After learning about renewable energy this year, Jean Cravy’s South Whidbey Elementary class got a hands-on look at three ways to create power without fossil fuels.
Cravy said she wanted to teach her students more about renewable energy after several kids said they were inspired by teen climate activist Greta Thunberg’s work.
Cravy teaches a class of students in grades third through sixth.
The students finally tested their wind turbines, solar cars and water wheels on June 8 as they counted down the days until summer. Students had the creative license to build one of the three projects, however, they thought best from a variety of materials and gears.
The goal was to create enough energy to turn on small lights or to power the solar car.
Fifth-grader Max Rieneckert said he had learned about alternative energy sources before but making a solar car solidified certain concepts.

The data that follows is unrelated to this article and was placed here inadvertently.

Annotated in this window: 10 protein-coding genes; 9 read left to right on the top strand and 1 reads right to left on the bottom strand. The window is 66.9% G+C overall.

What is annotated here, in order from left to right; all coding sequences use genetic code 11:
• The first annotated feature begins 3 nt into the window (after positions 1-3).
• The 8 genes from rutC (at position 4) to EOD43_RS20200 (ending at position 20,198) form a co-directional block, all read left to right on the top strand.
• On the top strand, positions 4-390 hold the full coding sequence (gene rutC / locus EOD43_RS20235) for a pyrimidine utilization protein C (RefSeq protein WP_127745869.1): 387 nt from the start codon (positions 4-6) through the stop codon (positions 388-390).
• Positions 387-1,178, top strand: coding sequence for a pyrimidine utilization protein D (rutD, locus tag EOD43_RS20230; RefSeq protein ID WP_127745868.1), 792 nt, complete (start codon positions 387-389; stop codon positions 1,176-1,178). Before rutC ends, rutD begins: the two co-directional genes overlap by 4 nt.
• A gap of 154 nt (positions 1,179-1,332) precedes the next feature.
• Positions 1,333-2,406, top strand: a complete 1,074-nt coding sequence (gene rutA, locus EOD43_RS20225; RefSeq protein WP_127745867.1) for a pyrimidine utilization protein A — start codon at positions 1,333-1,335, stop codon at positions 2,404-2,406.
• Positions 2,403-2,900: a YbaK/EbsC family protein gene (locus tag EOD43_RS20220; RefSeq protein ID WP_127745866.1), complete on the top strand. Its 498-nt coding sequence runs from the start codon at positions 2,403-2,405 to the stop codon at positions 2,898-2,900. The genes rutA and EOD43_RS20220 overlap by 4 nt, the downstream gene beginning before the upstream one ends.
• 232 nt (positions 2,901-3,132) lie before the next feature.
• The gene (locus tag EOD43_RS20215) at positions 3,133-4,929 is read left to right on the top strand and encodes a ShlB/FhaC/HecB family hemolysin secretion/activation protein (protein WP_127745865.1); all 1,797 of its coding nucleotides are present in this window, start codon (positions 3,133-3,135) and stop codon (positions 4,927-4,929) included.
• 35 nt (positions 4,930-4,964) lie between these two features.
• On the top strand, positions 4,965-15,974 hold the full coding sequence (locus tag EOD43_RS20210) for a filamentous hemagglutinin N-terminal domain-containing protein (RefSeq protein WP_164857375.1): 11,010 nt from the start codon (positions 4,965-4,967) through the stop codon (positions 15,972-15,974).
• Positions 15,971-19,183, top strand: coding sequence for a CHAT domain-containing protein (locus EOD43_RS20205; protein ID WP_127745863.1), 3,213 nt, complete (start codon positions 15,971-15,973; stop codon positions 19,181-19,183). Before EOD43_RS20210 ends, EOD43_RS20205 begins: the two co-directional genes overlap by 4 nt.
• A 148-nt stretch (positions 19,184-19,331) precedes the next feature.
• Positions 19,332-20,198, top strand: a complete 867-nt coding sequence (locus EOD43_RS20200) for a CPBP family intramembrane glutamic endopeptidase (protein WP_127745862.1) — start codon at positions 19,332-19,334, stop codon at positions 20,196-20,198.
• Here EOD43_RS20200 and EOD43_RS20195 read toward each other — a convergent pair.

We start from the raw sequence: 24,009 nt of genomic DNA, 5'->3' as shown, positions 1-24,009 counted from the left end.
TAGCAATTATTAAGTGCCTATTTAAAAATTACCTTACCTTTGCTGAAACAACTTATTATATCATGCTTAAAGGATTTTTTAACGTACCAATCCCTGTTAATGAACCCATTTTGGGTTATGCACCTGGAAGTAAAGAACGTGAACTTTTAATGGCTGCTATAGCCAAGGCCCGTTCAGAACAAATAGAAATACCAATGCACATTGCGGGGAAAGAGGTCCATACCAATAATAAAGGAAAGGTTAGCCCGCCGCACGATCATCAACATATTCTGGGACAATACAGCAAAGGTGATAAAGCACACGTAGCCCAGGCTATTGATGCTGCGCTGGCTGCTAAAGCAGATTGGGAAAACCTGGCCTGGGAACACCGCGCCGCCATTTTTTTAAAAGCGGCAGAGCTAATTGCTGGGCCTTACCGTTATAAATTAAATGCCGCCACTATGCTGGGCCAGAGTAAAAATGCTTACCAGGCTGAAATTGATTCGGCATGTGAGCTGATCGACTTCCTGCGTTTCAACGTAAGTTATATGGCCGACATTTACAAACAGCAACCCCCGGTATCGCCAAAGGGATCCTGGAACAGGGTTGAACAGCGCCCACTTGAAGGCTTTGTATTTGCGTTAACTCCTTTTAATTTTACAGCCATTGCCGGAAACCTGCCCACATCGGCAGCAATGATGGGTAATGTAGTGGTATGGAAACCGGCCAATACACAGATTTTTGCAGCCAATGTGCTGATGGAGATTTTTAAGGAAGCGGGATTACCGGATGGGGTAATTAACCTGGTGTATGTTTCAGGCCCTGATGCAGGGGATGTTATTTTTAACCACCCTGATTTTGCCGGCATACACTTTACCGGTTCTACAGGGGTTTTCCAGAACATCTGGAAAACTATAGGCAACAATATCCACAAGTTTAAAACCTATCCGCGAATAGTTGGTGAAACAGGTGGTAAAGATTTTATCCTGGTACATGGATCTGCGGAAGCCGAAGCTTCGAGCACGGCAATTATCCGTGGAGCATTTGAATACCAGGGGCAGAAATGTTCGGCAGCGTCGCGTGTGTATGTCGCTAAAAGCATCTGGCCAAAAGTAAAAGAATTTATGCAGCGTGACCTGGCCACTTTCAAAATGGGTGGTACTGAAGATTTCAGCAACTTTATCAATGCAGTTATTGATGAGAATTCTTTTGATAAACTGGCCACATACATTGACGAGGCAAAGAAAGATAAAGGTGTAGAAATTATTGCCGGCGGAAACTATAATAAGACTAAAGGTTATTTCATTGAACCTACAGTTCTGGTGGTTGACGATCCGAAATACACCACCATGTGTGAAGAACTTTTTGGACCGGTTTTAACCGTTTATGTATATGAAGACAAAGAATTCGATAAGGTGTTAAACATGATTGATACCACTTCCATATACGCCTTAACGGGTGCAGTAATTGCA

“I kind of knew how solar panels worked before, but now I understand how to transfer energy through the wires,” he explained.
Aura Smith, a fourth-grade student, said she learned about more energy sources.
“I didn’t know steam was an alternative energy,” she said.
After testing his wind turbine, sixth-grader Liam Gilles said he enjoyed the project and wants to take model design as an elective next year.
The school district received a grant from the National Oceanic and Atmospheric Administration to teach students about global environmental issues, particularly those related to watersheds and ocean ecosystems. The grant also supported projects for other South Whidbey Elementary students, like one class’ journey to becoming “whale-wise.”
Besides learning about alternatives to fossil fuels, some of the students received a lesson in resilience. The cloudy weather wasn’t exactly conducive to powering a solar car, and the water pressure from the garden hose was challenging for some of the water wheels.
Cravy reminded the class about all they had learned and asked them to think about the future.